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Sebastian

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  1. There's a small but fun community of folks who still play MCC pretty seriously, and watching the twitch streams from a single POV is always a blast. I agree that split screen is too much for a casual viewer to process. But on the other hand, H1 has a much cleaner and simpler look, feel and set of gameplay mechanics. I think by confining the broadcast to one view at a time, H1 goes from the hardest Halo to spectate to the easiest. And the thing is, even if it were a little harder to follow, H1 is entirely worth it for the plays that get made. 3 shots, double melees and fast snipes look and feel so powerful. Fancy grenade tricks are also very easy to call out, and are great for ooh's and ah's. It's just really hard to match the raw feeling of 'god damn, this guy is in _control_ of this game' that you get in H1. Honestly, I think the only places where we've even come close were H2 2007 Final Boss vs Carbon, and the way some of the current H5 gods can poop on you (Tox, Shotzzy, Renegod, etc.). Even if you take all the heady bs about competitiveness away, the reason people really come to spectate people playing FPS's is to get that feeling of owning people vicariously. That's what you want to optimize for.
  2. Hahaha it's deffffinitely not that, MNIVET is impossible to hit. I've definitely been extremely frustrated with MCC as of late though; feels like my pistol is shooting popcorn. My gameplay is usually very pistol-centric, but it's so difficult to get a three to register that the only way I can be consistent is to do way more sniping. I literally feel safer walking around Chilly with a sniper out these days, it's wild. I dunno, Twisted and Mont- er, the power rangers still seem to be fucking my day up though, so I guess it's possible to find advantages in ways that I'm not. I'm getting smoked by RxUntouchable and Sea of Threeves too, but they are _extra_ bullshit to hit.
  3. Eh, Sanctuary would play wayy differently with H5 movement mechanics. Ring 3 would be way too accessible, and you just know it would be cake to get up to the car's from down inside courtyard, screwing up a major piece of the map flow. Inside ring would be a giant grenade spartan-charge clusterfuck. Seriously, I love Sanctuary, and I am also apparently an H5 apologist compared to much of these forums, but I still don't see it working that well. I'd say H5 has a few really good maps already, and what makes them work well seems to be a combination of high verticality and claustrophobic design. This seems to encourage the type of super technical Frosty/Shottzy-esque gameplay the best. The Rig, Plaza and Coliseum are what I'm thinking of here mostly. If you wanted to bring an older design back, you'd want to look for something with those traits. Lockout springs to mind.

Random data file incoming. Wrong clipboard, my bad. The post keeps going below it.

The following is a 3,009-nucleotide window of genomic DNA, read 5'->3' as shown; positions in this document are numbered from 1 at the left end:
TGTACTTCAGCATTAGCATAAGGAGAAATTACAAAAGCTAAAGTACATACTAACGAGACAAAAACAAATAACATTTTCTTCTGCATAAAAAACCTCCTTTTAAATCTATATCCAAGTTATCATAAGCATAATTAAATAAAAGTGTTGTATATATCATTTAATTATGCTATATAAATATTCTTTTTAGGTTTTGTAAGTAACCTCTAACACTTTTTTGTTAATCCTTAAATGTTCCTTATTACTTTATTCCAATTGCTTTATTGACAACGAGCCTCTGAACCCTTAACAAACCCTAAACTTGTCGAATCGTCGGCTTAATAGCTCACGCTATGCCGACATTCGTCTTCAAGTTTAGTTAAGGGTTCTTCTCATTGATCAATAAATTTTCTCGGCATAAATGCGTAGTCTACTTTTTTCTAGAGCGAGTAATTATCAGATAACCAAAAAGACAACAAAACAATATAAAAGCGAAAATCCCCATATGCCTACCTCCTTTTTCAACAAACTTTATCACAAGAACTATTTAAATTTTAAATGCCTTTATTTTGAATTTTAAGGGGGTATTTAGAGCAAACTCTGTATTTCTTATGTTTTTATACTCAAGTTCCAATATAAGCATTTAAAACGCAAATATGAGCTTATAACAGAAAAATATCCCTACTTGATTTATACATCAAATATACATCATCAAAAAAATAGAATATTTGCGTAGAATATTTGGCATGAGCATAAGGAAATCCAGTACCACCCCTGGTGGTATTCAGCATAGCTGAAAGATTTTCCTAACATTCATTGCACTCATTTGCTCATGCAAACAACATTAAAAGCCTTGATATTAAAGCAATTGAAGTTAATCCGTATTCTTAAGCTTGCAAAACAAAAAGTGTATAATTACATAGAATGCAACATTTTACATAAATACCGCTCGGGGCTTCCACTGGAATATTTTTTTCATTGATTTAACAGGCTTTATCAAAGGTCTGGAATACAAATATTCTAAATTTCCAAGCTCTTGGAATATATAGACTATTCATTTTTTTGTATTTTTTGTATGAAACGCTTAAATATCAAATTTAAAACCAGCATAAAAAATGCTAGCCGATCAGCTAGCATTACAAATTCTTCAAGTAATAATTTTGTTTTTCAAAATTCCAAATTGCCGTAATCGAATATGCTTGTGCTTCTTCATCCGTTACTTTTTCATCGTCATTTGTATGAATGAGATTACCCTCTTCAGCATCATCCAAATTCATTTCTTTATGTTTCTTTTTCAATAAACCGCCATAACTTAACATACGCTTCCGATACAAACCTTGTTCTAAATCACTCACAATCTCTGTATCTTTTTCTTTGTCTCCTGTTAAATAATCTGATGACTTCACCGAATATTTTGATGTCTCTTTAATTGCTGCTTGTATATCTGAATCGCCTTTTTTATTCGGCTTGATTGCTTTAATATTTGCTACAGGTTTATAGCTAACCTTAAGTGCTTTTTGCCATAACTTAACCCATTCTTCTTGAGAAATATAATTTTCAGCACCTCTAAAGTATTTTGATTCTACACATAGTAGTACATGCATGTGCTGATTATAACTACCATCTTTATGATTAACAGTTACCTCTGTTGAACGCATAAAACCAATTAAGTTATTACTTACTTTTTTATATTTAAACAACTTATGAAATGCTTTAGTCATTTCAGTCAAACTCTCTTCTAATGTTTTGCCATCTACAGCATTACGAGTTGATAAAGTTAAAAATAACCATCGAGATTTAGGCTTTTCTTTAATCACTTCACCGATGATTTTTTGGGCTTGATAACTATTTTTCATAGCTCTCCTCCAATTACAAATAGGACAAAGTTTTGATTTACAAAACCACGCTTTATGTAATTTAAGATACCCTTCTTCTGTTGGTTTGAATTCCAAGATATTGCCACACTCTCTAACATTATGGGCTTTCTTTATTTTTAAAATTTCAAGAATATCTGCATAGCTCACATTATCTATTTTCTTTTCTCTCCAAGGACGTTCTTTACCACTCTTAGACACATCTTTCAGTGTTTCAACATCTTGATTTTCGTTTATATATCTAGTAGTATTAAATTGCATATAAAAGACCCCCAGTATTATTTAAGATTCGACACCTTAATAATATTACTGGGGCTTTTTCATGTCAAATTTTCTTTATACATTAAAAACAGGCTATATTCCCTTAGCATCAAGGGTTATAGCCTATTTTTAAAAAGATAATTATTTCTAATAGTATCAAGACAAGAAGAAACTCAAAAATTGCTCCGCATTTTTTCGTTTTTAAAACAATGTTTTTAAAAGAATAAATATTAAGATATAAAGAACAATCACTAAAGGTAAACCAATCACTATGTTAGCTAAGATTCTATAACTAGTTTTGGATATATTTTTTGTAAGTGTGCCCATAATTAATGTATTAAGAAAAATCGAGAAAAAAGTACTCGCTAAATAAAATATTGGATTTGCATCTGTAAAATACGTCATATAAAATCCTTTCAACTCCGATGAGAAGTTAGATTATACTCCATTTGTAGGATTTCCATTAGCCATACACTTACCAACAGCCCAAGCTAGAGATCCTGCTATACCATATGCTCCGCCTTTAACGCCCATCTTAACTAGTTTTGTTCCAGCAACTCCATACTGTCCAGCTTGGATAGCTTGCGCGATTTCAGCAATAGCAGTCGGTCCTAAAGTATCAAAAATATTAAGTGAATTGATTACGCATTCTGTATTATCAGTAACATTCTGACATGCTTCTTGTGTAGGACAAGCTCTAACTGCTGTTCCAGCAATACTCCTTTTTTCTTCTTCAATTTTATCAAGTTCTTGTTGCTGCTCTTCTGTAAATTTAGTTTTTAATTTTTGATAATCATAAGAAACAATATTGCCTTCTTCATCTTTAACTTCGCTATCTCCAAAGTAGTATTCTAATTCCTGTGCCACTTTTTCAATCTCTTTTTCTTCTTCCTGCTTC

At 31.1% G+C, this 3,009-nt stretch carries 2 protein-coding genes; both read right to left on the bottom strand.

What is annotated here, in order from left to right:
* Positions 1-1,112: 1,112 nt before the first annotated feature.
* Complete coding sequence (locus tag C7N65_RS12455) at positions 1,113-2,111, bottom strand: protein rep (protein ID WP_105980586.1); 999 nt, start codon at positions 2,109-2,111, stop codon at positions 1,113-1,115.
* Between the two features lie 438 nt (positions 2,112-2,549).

4. This is the correct answer. Who's still wasting words trying to defend the fact that H1 is GOAT? You know it, I know it, and at this point, anybody who matters knows it. Just love the game and don't let ignoramuses muddy the water. As an aside, one of the big issues with eSports is that there will always be another game with better graphics or the shiniest new whatever. The turnover in gameplay and look and feel is insanely high. Compare it to a real sport - nobody is considering upgrading to the latest and greatest version of Soccer. H:CE is a beautiful, perfect game that doesn't need to be changed. It now looks so old that it doesn't even look "old", it just looks simple and clean. This is a good thing - H1 is much farther down the road of becoming a time-honored sport than most other games (Quake, Starcraft and CS are the others I'd think of that are going that way). I'd say the only thing it really _needs_ is a consistent way to play it that is actually future-proof. OG xboxes won't be around forever. MCC is a temporary holdover but obviously has other problems. But besides that issue, just keep loving the game and don't let people tell you different. Focus on the people who _do_ get it and encourage them to get more into the scene, rather than trying to convert the unconvertible who are just going to play the next big shiny thing anyway.
  5. I really wish we had gotten to see a team with Mikwen, Shotzzy, Saiyan and Sparty on it. How scary would that be
  6. If you're bothering with MCC, why on Earth are you trying anything besides the CE 2's playlist??
  7. I've been out of it for months - what's the team drama cliff notes?
  8. I really don't think we were but whatever. I'm just saying that Lockout standoffs were a feature, not a bug. The sneaky, careful, slow style that it promoted was an excellent change of pace from, say, Warlock, which exercised a completely different type of team coherence. It reminds me a lot of close games on Damnation where each camo is heavily contested. Winning damnation is as much about coordinating unpredictable pushes and using unconventional angles to challenge the powerups as it is about running and gunning. In my opinion, part of what makes Halo great is that the game fluidly moves between many different paces. Sometimes it makes sense to slow it down, sometimes it makes sense to speed it up. A huge part of what defines a team's style of gameplay is how they modulate between these two extremes to play their advantages. Fast-paced gameplay with constant spawn-nading and very aggressive pushes can be really difficult to overcome, but sometimes discipline and carefully choosing your battles can win the day. Maps which can support both styles are my favorite - where else can you have a fast and furious game suddenly freeze at 49-49? The best, most dramatic Halo moments in history are made here. Think about epic standoffs between TDT and StK on Chill Out, or FB coming back by 13 kills on Beaver Creek. Those maps -can- be played ferociously, but it's also possible to camp pink room. And once you do, the counter-play (jump into the window from the rafters in side-room?) can be a fascinating piece of the meta.
  9. True, it did reward skills antithetical to the essence of Halo. That's why scrubs like the Ogres and Walshy were able to succeed so consistently. Remember their famous green room oddball strategy, which _every_ other team did because they were mandated to?